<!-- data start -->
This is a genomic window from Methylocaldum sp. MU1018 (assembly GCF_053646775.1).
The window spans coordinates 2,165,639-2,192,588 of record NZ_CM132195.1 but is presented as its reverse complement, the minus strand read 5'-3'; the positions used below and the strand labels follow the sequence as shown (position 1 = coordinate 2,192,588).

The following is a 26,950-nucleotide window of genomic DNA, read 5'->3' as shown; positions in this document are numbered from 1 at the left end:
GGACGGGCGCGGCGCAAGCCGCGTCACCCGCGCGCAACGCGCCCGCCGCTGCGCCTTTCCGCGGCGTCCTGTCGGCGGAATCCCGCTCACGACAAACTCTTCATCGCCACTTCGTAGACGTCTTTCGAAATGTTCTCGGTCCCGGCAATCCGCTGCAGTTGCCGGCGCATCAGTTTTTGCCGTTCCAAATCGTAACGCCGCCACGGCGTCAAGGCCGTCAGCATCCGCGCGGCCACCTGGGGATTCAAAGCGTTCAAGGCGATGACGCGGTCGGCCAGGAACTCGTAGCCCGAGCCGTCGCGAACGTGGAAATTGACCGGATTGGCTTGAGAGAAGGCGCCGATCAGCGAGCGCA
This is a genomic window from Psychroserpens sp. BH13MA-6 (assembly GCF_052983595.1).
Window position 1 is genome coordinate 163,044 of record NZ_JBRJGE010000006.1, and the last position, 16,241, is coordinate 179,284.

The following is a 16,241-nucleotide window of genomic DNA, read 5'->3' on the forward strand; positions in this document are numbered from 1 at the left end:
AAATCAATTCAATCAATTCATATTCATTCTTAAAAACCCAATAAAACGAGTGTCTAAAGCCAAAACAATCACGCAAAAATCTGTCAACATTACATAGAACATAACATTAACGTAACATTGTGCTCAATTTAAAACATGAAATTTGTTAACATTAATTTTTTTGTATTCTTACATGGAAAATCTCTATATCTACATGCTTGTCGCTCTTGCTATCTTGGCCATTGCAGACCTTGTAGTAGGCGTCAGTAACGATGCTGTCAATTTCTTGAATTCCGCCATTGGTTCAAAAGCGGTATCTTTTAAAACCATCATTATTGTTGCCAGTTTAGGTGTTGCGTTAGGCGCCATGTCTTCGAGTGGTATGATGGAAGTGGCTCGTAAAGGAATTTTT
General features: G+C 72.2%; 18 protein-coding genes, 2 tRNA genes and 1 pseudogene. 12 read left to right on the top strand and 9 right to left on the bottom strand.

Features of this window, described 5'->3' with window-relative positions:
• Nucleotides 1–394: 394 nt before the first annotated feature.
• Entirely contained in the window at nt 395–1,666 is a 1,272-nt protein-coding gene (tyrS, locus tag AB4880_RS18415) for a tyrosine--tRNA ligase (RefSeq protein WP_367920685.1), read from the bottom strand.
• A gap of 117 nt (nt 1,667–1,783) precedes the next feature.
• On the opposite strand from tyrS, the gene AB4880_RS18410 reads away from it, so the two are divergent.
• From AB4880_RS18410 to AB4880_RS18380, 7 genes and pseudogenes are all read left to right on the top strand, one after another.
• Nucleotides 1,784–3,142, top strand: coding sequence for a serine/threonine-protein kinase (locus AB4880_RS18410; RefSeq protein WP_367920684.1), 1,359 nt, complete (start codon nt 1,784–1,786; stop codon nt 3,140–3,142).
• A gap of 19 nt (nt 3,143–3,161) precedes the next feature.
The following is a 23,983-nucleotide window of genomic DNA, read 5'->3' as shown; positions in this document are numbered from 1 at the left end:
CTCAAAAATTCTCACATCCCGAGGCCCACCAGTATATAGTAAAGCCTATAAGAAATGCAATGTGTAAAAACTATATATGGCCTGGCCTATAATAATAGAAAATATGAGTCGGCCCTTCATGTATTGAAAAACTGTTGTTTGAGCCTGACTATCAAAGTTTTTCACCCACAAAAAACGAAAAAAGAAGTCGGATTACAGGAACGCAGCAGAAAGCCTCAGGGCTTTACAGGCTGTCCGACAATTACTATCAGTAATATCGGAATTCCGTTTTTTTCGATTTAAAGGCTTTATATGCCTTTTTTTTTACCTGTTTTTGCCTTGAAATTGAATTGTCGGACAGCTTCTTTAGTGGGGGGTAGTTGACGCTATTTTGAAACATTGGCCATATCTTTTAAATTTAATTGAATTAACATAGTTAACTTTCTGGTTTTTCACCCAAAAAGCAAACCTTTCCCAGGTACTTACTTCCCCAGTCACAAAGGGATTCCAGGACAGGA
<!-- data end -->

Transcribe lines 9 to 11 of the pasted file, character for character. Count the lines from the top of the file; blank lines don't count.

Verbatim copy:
General features: G+C 72.2%; 18 protein-coding genes, 2 tRNA genes and 1 pseudogene. 12 read left to right on the top strand and 9 right to left on the bottom strand.

Features of this window, described 5'->3' with window-relative positions:
• Nucleotides 1–394: 394 nt before the first annotated feature.